Western’s women’s aviation team finishes fourth in ‘empowering’ cross-country race

Contact: Deanne Puca
left to right are Becca Lowe, Lily Hume, Emily Hartzell, Caroline Yuska

Western's women's pilot team for the Air Race Classic includes, from left to right, Becca Lowe, Lily Hume, Emily Hartzell and Caroline Yuska.

KALAMAZOO, Mich.—Teamwork was the name of the game for Western Michigan University’s women’s pilot team in the Air Race Classic. Finishing fourth in their class against 21 other collegiate teams, the “Bronco Baddies” raced airplanes over four days, covering approximately 2,500 miles in the all-female race.

“This race has been so empowering. Being surrounded by only women participating in an event created by women in a field dominated by men gave me strength,” says Lily Hume, who made her race debut this year.

The team completed all nine legs of the race June 18-21 in one of WMU’s fixed-wing, single engine Cirrus SR20 planes. Intercollegiate, competition and non-competition teams from across the country set out from Carbondale, Illinois, and finished in Loveland, Colorado, competing against an aircraft-specific handicap, rather than head-to-head against other competitors. They made 10 stops starting in the Midwest in Indiana, Michigan, Ohio, Illinois, Minnesota and Missouri before turning westbound for Oklahoma, Kansas and Colorado.

The College of Aviation’s Bronco Baddies included pilot Hume, B.S.’24, of Arlington Heights, Illinois; co-pilot Emily Hartzell, B.S.’23, of Durand, Michigan; navigator Caroline Yuska, an aviation flight science sophomore from Carmel, Indiana; and ground coordinator Becca Lowe, an aviation flight science senior from Aurora, Illinois. Co-advisors are Dominic Nicolai, WMU lead flight instructor, and Annie Quardokus, B.S.’16, an alumna who works for Bissell in Grand Rapids, Michigan.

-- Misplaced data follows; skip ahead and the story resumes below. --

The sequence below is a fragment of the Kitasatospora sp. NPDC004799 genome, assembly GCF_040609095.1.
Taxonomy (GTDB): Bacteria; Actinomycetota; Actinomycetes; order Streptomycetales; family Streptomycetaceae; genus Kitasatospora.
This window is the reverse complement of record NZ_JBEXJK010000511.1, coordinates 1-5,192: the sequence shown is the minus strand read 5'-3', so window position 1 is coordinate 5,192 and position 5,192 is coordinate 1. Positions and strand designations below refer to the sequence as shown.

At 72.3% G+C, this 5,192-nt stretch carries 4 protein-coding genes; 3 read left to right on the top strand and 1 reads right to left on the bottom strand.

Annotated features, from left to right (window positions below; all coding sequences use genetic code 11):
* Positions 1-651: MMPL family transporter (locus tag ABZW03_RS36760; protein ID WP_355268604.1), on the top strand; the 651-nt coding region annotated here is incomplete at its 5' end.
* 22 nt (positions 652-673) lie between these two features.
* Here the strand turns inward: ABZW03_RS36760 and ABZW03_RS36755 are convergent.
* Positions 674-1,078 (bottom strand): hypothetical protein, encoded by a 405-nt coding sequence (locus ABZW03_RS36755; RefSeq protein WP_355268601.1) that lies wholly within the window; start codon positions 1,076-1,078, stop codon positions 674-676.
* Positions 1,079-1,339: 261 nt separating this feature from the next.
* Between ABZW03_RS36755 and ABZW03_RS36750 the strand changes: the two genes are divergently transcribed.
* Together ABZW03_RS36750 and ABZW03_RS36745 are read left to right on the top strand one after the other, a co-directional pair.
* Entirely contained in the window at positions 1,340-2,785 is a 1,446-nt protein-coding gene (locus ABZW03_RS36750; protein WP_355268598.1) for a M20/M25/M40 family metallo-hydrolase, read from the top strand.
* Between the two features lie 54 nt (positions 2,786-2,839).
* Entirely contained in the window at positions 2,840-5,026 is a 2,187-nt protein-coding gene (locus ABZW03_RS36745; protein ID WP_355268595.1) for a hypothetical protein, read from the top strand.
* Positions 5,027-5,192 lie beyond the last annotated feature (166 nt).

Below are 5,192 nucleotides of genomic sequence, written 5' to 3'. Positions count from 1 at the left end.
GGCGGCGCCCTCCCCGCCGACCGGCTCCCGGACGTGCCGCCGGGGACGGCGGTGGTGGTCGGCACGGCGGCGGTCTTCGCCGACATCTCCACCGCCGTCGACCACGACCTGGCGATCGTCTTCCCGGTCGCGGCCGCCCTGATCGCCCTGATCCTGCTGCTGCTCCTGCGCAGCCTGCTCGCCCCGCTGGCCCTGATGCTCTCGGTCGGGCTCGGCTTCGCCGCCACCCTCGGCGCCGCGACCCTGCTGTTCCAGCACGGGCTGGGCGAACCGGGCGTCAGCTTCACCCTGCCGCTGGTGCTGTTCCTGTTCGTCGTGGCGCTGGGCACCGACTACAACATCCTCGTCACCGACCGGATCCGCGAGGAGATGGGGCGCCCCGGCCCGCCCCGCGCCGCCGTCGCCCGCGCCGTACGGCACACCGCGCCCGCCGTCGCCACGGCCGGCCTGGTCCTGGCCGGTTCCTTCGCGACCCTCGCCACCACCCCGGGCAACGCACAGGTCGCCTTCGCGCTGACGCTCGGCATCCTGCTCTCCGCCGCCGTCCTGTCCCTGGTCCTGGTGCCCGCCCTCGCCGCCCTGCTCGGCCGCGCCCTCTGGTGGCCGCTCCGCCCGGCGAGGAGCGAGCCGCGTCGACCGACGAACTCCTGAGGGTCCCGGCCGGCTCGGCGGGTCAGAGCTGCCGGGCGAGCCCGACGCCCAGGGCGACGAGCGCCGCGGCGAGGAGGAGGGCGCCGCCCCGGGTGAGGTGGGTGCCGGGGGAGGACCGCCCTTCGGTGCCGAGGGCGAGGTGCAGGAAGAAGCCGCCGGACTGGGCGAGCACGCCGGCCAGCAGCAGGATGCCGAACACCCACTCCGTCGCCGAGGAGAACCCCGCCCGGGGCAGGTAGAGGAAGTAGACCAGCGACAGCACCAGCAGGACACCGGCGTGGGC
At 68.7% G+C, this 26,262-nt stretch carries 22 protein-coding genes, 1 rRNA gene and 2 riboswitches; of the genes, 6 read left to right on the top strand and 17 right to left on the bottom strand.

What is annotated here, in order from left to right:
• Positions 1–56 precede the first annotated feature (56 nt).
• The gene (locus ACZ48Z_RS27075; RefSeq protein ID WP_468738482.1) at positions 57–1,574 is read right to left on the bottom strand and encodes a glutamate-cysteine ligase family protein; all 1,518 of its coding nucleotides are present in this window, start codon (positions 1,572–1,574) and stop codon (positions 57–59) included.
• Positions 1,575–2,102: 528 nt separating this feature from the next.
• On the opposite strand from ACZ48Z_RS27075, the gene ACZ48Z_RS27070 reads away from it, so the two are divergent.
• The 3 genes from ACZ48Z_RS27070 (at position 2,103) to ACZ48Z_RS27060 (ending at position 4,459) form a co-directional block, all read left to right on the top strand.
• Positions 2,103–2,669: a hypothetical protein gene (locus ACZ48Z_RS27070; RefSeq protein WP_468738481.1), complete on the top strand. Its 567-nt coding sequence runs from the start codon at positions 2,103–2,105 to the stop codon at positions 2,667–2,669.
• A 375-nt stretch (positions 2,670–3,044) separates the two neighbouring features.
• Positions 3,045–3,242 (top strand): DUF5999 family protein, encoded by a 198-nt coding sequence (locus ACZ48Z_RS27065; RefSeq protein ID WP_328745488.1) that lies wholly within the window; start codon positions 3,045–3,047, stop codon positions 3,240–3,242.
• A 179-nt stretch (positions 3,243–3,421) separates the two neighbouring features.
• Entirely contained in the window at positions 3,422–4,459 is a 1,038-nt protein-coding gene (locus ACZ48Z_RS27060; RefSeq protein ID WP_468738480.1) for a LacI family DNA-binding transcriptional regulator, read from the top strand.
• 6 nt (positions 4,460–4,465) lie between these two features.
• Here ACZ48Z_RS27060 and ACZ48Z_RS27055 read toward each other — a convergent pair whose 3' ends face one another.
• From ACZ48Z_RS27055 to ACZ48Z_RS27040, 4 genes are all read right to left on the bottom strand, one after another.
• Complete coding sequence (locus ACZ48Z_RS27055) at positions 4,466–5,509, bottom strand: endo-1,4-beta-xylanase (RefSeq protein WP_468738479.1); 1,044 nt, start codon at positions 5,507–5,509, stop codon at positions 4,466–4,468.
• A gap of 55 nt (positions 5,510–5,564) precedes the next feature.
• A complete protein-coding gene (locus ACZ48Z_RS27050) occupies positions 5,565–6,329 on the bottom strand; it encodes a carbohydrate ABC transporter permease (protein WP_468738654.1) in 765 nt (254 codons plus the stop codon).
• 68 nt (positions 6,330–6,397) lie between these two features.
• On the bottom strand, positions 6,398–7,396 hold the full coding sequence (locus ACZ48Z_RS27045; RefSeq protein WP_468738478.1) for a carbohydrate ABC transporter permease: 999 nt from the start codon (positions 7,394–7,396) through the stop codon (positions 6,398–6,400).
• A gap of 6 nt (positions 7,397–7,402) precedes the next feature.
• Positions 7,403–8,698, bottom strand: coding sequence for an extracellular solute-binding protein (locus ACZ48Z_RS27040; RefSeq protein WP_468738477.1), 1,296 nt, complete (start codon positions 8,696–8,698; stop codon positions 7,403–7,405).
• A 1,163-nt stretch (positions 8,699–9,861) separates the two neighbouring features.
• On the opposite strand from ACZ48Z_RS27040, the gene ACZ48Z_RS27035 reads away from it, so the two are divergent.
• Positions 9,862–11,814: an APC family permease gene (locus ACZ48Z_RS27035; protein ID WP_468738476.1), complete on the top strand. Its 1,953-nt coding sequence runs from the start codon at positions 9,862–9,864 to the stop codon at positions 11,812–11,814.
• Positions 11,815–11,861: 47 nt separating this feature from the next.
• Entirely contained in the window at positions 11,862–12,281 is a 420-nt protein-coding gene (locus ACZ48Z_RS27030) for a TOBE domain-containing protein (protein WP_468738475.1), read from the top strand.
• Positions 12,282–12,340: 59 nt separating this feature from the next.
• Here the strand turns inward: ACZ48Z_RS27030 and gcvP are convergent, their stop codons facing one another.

“Preparing for the race with this team has provided me with knowledge and experience that I will continue to use for the rest of my life. The trust, communication and understanding this team has generated set us up to be successful,” Hume says. “Each of us had a vital role in this fast-flying machine. This race is more than just flying; it takes trust, stamina, confidence and teamwork.”

This was WMU’s 20th race since 2000, which culminates events during the past year dedicated to encouraging and promoting the tradition of pioneering women in aviation.

“Every year we strive to do a little better in our preparation for the race. This year we improved in every aspect from team bonding, route analysis, training and execution,” says Nicolai, adding last year’s team placed 11 out 18 collegiate teams. “Our team dedicated their time for the past nine months, and it paid off.”

For more WMU news, arts and events, visit WMU News online.